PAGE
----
"Stunningly evocative . . . a depiction of poverty and insularity that wouldn’t be out of place in the books of Lauren Groff or Tim Gautreaux."—Boston Globe
"Stark, vivid and emotional, this novel examines what it means to disappear."—Electric Literature
"Marilou Is Everywhere is a breathtakingly empathetic portrayal of a young woman in crisis, and an astonishingly assured debut. With lyrical precision, Ms. Smith writes Cindy with humanity and kindness, bringing her to vivid life. . . Cindy’s hunger to have those miles inside of her be recognized is part of the most human of desires: to be known as a person with an inherent worth — a need that countless hearts everywhere carry inside of them."—Pittsburgh Post Gazette
"Sarah Elaine Smith’s remarkably accomplished debut novel casts a wondrous spell. Her brilliantly drawn young narrator, a young girl starved of maternal love and a stranger to human kindness, easily wins our sympathy . . . . Marilou Is Everywhere has drama and poignancy, but its other source of delight is Smith’s stunning prose. Beautiful phrasings or original formulations glint on the page . . . we find ourselves swept along while marveling at a unique new voice.”—Minneapolis Star Tribune
"[Sarah Elaine Smith] has thrown down a tale that transcends place. The dexterity of her writing and the intricacy of the story make ‘Marilou Is Everywhere’ deserving of another familiar tag in the book world: a stunning literary debut."—Pittsburgh Quarterly "Sometimes a story haunts you. The prose leaves you raw, defying you to articulate what the book is because it feels too immense. Sarah Elaine Smith’s debut novel, Marilou Is Everywhere, is such a book. . . Written in Smith’s evocative prose, Cindy’s voice is remarkable . . . Smith succeeds in capturing the intricacies of poverty empathy, which makes the novel a particularly heartbreaking read."—Paste
"Beautiful debut novel. . .one of the most unforgettable books I’ve read this year, offering a uniquely haunting, but also disarmingly funny and lyrical look at loss, love and the desire to be seen for who you know yourself to be." –Nylon
"Smith’s writing is feral. It’s alert, skittish, and hungry. . .A poignant story of accountability."– Bust Magazine
"This is a mysterious and strangely exciting debut. Smith is a poet, and writes in sensory-driven, soul-tapping prose . . . Literary-minded teens will find a kindred heroine in the wonderfully weird and wry Cindy."—Booklist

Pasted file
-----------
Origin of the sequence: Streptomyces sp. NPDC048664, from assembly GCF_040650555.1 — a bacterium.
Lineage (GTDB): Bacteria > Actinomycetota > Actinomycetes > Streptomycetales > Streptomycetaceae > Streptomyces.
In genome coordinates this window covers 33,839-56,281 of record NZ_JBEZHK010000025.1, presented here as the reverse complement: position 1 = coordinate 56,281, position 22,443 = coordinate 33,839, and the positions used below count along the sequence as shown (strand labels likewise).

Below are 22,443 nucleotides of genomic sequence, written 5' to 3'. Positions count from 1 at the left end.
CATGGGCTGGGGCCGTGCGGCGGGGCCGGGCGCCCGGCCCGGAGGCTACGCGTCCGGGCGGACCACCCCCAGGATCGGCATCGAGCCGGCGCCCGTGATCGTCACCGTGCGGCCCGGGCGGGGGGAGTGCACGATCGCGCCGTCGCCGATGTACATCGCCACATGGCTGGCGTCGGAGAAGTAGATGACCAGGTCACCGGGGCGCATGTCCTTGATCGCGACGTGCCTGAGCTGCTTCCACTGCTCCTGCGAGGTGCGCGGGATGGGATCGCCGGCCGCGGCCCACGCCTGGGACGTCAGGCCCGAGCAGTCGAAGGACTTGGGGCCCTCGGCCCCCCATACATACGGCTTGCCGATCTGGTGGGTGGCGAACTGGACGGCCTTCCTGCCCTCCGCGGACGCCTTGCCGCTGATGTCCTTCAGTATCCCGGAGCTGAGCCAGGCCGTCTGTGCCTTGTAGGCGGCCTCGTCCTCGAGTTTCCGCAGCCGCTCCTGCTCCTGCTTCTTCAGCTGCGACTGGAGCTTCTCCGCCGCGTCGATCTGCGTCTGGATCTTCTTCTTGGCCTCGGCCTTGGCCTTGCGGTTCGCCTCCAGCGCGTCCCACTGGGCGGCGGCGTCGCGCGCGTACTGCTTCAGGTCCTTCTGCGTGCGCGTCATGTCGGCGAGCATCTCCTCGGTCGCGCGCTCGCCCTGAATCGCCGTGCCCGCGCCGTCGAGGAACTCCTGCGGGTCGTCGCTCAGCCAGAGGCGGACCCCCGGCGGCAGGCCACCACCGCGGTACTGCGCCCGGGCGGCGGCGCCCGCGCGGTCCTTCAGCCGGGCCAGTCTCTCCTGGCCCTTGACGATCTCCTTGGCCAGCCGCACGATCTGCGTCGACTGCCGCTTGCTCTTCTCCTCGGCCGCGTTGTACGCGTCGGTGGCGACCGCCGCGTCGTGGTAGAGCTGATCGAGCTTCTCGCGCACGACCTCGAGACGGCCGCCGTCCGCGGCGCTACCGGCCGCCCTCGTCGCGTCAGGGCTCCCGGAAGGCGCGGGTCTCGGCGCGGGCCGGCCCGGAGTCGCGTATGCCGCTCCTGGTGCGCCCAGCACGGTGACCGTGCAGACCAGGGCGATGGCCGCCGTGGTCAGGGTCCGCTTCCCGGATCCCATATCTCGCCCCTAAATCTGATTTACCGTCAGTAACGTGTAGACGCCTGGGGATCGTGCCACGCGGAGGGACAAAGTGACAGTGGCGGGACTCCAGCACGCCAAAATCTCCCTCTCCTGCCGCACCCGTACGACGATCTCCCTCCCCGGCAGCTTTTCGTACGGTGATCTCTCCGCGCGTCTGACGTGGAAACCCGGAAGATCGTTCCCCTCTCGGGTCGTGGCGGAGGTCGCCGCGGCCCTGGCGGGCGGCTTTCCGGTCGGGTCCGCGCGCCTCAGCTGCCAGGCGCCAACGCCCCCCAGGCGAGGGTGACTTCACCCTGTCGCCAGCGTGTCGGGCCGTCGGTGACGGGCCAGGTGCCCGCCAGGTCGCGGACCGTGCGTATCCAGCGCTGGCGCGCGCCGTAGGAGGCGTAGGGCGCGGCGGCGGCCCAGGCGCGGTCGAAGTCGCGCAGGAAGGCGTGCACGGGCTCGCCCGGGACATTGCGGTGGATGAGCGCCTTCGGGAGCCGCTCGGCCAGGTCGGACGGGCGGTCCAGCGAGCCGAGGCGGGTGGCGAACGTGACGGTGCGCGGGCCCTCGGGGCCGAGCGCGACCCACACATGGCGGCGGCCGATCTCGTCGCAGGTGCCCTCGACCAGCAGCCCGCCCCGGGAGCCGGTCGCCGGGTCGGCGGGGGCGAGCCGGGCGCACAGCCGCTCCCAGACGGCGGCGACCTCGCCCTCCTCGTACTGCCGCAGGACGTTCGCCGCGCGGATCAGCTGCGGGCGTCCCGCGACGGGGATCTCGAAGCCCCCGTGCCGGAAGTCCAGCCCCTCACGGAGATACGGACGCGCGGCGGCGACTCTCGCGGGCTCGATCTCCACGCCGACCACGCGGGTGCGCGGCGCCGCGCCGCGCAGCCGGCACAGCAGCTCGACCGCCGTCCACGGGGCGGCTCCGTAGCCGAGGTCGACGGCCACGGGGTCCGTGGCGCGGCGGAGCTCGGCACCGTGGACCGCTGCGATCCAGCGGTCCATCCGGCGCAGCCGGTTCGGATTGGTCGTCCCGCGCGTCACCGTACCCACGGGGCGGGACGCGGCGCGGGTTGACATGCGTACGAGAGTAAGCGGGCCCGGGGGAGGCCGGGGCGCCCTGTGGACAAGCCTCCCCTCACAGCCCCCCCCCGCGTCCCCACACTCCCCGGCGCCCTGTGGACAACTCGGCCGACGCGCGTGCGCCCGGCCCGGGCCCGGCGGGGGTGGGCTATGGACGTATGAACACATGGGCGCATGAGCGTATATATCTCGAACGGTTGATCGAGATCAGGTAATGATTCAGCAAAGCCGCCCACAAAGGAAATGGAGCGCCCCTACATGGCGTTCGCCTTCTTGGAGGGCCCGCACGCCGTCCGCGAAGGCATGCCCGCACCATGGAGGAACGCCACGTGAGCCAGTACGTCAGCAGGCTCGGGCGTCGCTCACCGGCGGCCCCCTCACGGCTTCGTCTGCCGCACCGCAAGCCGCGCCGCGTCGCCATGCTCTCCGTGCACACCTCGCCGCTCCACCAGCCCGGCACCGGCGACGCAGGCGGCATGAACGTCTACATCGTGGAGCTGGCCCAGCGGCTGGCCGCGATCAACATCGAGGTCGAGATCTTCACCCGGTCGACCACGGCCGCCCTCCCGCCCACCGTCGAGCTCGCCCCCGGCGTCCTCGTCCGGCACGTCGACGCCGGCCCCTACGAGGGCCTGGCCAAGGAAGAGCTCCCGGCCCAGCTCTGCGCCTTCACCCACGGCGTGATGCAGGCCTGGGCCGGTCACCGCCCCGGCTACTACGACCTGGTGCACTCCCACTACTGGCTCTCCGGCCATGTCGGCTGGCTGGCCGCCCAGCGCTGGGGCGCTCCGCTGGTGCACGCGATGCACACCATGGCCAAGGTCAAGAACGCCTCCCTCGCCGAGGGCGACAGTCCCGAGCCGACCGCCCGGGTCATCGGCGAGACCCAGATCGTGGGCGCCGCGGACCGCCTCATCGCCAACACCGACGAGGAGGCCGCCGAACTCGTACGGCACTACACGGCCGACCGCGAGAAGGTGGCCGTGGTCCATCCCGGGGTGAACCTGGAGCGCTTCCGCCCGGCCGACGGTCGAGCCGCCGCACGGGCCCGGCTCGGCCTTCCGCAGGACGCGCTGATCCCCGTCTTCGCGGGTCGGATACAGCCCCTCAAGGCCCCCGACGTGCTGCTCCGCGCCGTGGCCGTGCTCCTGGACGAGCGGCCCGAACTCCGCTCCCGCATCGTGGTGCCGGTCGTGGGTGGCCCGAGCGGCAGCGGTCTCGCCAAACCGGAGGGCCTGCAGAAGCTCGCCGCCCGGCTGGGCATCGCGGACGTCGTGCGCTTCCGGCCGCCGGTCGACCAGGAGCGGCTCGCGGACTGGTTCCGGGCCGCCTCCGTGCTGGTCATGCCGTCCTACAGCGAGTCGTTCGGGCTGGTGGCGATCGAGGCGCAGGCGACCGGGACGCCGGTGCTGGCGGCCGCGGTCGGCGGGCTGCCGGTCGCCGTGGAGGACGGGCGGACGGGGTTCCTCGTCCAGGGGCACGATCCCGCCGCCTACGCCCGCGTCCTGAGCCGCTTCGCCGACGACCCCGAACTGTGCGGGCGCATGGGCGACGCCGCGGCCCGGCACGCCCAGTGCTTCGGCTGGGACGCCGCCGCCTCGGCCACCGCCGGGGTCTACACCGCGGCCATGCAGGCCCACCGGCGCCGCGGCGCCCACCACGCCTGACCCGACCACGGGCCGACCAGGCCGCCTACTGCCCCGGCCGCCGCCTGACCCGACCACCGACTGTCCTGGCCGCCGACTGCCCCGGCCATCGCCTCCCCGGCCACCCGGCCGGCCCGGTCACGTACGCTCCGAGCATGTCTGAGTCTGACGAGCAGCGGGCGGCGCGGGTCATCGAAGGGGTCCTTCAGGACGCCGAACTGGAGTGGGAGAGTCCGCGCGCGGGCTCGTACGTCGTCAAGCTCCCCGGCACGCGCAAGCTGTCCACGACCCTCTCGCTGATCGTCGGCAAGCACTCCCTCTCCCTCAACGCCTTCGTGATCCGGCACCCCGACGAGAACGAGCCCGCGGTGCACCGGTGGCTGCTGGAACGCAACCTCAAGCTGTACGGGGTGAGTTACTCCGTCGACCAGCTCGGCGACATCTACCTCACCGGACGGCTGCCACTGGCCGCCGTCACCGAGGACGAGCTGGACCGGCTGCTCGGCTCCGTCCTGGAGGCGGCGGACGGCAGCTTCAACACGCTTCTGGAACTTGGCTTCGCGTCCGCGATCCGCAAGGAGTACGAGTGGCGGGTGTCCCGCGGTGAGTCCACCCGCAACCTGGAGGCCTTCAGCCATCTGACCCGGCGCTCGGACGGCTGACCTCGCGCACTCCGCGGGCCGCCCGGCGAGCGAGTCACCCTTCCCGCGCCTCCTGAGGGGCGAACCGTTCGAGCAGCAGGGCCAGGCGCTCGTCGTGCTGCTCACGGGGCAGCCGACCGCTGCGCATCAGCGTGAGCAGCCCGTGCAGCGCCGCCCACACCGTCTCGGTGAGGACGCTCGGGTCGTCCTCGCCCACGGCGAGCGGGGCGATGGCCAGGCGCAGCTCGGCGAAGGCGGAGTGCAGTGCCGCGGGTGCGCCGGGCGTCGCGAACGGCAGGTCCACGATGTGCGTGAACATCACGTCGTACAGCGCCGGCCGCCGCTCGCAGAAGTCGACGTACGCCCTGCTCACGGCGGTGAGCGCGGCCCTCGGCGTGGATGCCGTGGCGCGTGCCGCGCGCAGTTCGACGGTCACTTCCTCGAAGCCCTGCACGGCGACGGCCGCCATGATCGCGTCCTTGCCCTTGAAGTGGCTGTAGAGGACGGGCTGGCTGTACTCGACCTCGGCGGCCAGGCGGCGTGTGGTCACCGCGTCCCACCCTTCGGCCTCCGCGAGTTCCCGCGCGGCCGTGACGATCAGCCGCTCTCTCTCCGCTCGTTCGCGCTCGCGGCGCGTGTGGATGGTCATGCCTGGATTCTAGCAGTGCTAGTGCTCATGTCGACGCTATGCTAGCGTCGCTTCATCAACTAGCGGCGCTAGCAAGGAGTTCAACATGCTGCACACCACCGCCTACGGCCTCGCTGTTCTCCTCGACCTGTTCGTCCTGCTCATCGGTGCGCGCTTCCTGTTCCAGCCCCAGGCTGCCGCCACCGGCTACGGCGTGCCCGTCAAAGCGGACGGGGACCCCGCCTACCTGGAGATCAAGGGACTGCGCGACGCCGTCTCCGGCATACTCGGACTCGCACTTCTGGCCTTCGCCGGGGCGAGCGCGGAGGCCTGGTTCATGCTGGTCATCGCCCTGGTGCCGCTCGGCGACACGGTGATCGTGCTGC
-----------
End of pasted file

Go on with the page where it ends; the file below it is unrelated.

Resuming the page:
"Hauntingly gorgeous... Spare and sensual and surprisingly funny... Smith's characters are as rich as her prose.—Kirkus, starred review
"Sarah Elaine Smith has one of the most likable and delightful writing voices I have encountered recently - funny, lyrical, sexy, sad, humane, and just a total pleasure to read." – Elif Batuman, author of The Idiot
"Sarah Smith’s debut, Marilou is Everywhere, is one of the most exquisitely written books I’ve read in a long time. Page after page I was struck by lines so unbearably beautiful and wise that by the final sentence I’d underlined most of the book. That she manages to do this while also telling a firecracker of a story about what happens when 14 year old Cindy slips into the life of the missing girl next door proves Smith a master. A haunting novel about craving escape so badly you're willing to erase yourself, by a writer I would follow anywhere." – Julie Buntin, author of Marlena
"Marilou is Everywhere is everything. A missing girl story turned on its ear. That ear so close to the rural Pennsylvania ground that you’ll know every goddamn goat and swimming hole, every derelict heart and jar of homemade blackberry wine. The fullness of Sarah Smith’s prose will you leave feeling like you're hiding in plain sight--just like Cindy Stoat standing in for the missing girl. And as Smith plumbs what it means to disappear, you’ll find yourself in such fullness that you’ll ache and disappear too. This is the rare book that wants for nothing." – Smith Henderson, author of Fourth of July Creek
Coverage from NPR